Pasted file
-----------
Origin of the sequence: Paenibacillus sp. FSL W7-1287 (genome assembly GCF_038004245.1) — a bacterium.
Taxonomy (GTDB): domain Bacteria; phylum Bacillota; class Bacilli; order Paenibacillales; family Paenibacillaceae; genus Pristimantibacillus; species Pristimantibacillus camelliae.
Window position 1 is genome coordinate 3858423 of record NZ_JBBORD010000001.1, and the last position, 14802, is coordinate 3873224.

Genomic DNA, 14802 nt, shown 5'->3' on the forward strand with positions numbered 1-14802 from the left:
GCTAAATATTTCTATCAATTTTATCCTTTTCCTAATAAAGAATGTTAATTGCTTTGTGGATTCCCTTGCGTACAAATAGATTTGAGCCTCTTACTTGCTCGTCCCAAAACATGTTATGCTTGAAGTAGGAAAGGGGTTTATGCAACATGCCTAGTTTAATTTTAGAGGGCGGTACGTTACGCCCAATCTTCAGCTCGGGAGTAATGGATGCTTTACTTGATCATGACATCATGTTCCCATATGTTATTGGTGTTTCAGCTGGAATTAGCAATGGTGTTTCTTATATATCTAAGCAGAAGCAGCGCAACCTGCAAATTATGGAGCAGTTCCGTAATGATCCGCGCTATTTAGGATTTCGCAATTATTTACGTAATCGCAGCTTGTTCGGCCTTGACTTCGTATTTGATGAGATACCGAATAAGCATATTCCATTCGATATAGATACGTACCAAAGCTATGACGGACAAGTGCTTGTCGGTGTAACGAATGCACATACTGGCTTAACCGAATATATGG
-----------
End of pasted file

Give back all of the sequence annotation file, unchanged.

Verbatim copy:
Origin of the sequence: Paenibacillus sp. FSL W7-1287 (genome assembly GCF_038004245.1) — a bacterium.
Taxonomy (GTDB): domain Bacteria; phylum Bacillota; class Bacilli; order Paenibacillales; family Paenibacillaceae; genus Pristimantibacillus; species Pristimantibacillus camelliae.
Window position 1 is genome coordinate 3858423 of record NZ_JBBORD010000001.1, and the last position, 14802, is coordinate 3873224.

Genomic DNA, 14802 nt, shown 5'->3' on the forward strand with positions numbered 1-14802 from the left:
GCTAAATATTTCTATCAATTTTATCCTTTTCCTAATAAAGAATGTTAATTGCTTTGTGGATTCCCTTGCGTACAAATAGATTTGAGCCTCTTACTTGCTCGTCCCAAAACATGTTATGCTTGAAGTAGGAAAGGGGTTTATGCAACATGCCTAGTTTAATTTTAGAGGGCGGTACGTTACGCCCAATCTTCAGCTCGGGAGTAATGGATGCTTTACTTGATCATGACATCATGTTCCCATATGTTATTGGTGTTTCAGCTGGAATTAGCAATGGTGTTTCTTATATATCTAAGCAGAAGCAGCGCAACCTGCAAATTATGGAGCAGTTCCGTAATGATCCGCGCTATTTAGGATTTCGCAATTATTTACGTAATCGCAGCTTGTTCGGCCTTGACTTCGTATTTGATGAGATACCGAATAAGCATATTCCATTCGATATAGATACGTACCAAAGCTATGACGGACAAGTGCTTGTCGGTGTAACGAATGCACATACTGGCTTAACCGAATATATGG